Response to severe stress
Acute stress reaction belongs to a group of transient pathologies of high complexity that occur in people who do not have characteristic mental disorders. It is a physiological and psychological response to stress, disappears in a short period after the onset: from several hours to several days.
Stress can be a number of factors, including a traumatic experience that includes a threat to one’s own safety: conflicts with the physical use of force, rape, violent behavior, accidents, etc. In people with high physical exhaustion, the risk of an acute reaction to severe stress is significantly increased.
Response to severe stress and adaptation disturbances
When a reaction to stress appears, its form can be varied in severity and intensity, it directly depends on the adaptive abilities and personal vulnerability of the body – this is confirmed by the fact that the disorder is observed only in a certain part of people who have been in severe stressful situations.
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Acute reactions of the body to stress occur in a person immediately after a traumatic effect. In most cases, reactions last from 2-3 hours to 3 days and are accompanied by characteristic symptoms: tachycardia appears, blood pressure rises, and skin numbness is possible. Disorders of motor functions can also be observed: a person is able to experience both a sharp excitement, forcing him to “rush” or, on the contrary, be excessively inhibited, not showing an adequate response to external stimuli.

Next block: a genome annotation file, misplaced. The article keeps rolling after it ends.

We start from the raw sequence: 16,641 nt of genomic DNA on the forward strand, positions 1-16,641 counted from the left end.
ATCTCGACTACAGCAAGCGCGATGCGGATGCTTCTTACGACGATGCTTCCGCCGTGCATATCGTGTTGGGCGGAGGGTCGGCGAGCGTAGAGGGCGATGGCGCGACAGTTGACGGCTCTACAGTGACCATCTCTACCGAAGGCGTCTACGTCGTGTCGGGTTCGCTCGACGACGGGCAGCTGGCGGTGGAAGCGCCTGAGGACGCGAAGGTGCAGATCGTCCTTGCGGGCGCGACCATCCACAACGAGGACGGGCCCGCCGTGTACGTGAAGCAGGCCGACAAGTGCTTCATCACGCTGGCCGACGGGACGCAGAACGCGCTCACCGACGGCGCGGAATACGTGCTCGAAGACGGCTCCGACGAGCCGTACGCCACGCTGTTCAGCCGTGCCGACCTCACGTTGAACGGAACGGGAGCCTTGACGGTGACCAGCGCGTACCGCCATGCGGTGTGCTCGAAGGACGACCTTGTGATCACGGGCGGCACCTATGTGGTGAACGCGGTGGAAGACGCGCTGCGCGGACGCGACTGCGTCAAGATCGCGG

Types and kinds of response to stress
A person’s response to stress can be of two types: hypokinetic and hyperkinetic. With hypokinetic development, there is a sharp lethargy, patients do not answer questions, there is no reaction to what is happening around. Behavior has similarities to stun.
With hyperkinetic development, patients constantly rush about non-stop, their movements are chaotic and can change very quickly. In this state, people do not respond to persuasion, get lost in space and perform practically unconscious actions.
Experts argue that the origin and form of expression of the reaction to a stressful event directly depends on the individual psychological and physiological characteristics of the organism, including the age: adolescent adult or senile.
Acute response to stress and adaptation disturbances
To a greater extent, adaptation disorders are observed in childhood and adolescence, when a person encounters difficulties that play a significant role in his lifestyle. Such difficulties include: the loss of close people, quarrels with friends, severe somatic illnesses or separation.
As a rule, symptomatic signs appear in patients within a month after falling into a severe stressful situation:
- Short-term traumatic situations (quarrels with friends, parents, death of a loved one);
- Shock trauma associated with the sudden onset of a threat to life. The younger the person, the more shock situations that threaten his life with him can occur;
- Systematic traumatic situations affecting the key values of a person (aggressive upbringing, regular conflict situations in the family, an unfriendly environment, poor education).
There are no typical defensive responses to stress, so there may be some differences in each case.